You Can’t Upgrade Soldered-On Laptop RAM? Think Again

Upgrading the memory in a computer is usually a straightforward case of swapping out a few DIMMs or SODIMMs, with the most complex task being to identify the correct type of memory from the many available. But sometimes a laptop manufacturer can be particularly annoying, and restrict upgradability by soldering the RAM chips directly to the board. Upgrading memory should then be impossible, but this reckons without the skills of [Greg Davill], who worked through the process on his Dell XPS13.

The write-up is a fascinating primer on how DRAM identification works, which for removable DIMMs is handled by an onboard FLASH chip containing the details of the chips on board. A soldered-on laptop has none of these, so instead it employs a series of resistors whose combination tells the BIOS what memory to expect. Some research revealed their configuration, at which point the correct chips were sourced. Surprisingly it’s not as easy as one might expect to buy small quantities of some RAM chips, but he was eventually able to find some via AliExpress. An aside is how he checked the chips he received for fakes, including the useful tip of hiring a dentist to take an x-ray.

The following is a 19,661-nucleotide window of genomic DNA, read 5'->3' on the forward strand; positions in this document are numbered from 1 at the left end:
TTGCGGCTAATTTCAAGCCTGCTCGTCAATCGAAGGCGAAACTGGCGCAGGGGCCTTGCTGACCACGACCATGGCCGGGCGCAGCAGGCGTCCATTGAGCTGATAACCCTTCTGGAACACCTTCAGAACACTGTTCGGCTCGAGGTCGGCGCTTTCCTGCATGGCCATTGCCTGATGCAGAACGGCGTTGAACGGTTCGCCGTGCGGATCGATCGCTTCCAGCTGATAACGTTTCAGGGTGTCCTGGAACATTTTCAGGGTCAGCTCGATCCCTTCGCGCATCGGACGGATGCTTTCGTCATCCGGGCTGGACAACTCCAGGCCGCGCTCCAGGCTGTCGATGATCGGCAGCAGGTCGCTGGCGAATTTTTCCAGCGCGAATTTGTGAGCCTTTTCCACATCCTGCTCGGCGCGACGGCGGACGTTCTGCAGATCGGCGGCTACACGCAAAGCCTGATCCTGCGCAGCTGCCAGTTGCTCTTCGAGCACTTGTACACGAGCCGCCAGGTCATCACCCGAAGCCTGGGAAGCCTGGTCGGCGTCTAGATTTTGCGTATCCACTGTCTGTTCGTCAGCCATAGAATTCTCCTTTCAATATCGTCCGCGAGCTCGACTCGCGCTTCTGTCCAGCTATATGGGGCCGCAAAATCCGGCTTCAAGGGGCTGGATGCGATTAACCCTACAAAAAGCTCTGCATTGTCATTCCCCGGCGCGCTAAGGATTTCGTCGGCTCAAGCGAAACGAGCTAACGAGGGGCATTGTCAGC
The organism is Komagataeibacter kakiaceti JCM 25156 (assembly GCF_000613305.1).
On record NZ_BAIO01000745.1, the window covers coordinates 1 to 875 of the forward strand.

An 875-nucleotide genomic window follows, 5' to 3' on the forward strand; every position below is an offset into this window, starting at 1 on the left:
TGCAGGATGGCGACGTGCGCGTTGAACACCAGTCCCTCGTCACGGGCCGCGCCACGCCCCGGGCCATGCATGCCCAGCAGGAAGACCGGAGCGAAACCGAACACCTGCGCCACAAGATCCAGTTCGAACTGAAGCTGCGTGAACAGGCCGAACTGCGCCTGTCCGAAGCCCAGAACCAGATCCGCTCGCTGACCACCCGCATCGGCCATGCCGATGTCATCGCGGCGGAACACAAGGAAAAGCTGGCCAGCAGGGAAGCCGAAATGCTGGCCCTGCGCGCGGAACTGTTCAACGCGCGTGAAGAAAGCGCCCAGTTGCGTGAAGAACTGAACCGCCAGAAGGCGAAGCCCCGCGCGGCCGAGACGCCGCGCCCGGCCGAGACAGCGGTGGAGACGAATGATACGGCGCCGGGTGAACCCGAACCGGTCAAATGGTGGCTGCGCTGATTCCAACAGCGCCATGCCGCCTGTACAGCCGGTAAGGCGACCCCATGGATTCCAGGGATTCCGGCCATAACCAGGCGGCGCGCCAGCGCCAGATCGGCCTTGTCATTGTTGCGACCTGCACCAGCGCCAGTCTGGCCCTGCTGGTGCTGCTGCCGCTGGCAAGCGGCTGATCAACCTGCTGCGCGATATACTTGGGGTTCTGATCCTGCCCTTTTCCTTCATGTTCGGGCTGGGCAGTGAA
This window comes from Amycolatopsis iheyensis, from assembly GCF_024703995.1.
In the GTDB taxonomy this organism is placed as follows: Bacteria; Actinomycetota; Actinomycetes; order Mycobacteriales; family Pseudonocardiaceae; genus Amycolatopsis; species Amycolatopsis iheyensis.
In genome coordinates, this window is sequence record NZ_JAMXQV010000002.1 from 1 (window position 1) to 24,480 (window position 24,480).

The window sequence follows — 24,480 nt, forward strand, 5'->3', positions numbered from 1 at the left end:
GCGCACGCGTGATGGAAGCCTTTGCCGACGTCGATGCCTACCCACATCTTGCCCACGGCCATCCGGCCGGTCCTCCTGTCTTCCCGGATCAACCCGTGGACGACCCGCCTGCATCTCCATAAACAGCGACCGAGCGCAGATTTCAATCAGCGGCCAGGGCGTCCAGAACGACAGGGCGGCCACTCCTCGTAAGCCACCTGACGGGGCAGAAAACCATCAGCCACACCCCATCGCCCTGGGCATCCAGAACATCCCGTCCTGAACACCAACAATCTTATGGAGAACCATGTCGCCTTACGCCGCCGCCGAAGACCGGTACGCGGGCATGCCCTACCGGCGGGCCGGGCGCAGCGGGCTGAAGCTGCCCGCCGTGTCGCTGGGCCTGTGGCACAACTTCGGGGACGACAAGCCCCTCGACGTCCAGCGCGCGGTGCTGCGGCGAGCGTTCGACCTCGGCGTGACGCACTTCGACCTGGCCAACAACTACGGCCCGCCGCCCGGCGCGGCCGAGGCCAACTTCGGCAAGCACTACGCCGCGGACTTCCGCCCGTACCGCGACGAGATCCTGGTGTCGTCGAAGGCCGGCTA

The final step is the non-trivial task of reballing and reworking the new BGAs onto the board, before testing the laptop and finding the process to be a success. We’ll leave you with his final words though: “But next time I think I’ll just buy the 16GB variant upfront.“.

We’ve seen quite a lot of [Greg]’s work here at Hackaday, one of his most recent was this amazing LED D20.

59 thoughts on “You Can’t Upgrade Soldered-On Laptop RAM? Think Again

  1. > restrict upgradability by soldering the RAM chips directly to the board
    The data rates are getting so high that soldered on to the board provides the most reliable and is the cheapest option. The alternative would be to add a 204 pin gold contact SO-DIMM edge connector coated with a thick enough layer of gold plating to last at least the specified minimum 25 mating cycles. That probably adds 5 to 10 bucks to the BOM and it is a through hole part that needs to be hand soldered in place which will probably add another 1 to 2 bucks to the final price. The socket will also uses up a lot of area on the PCB compared to a BGA which adds to the end cost, and requires more traces on the board than a BGA would require. The gold contacts on the SO-DIMM plug needs be thick enough to also last at least the specified 25 mating cycles, and SO-DIMM modules have additional chips to deal with the problems from the edge connector so are not as cheap as a BGA which is additional an cost.

    DDR SDRAM modules ; LP-DDR SDRAM modules
    DDR5 288 pins desktop ; LP-DDR5 262 pins notebook
    DDR4 260 pins desktop ; LP-DDR4 260 pins notebook
    DDR3 240 pins desktop ; LP-DDR3 204 pins notebook
    DDR2 200 pins desktop ; LP-DDR2 200 pins notebook
    DDR1 184 pins desktop ; LP-DDR1 144 pins notebook

    For LP-DDR3 you are probably talking about a 96 ball TFBGA, which will be less traces on the PCB.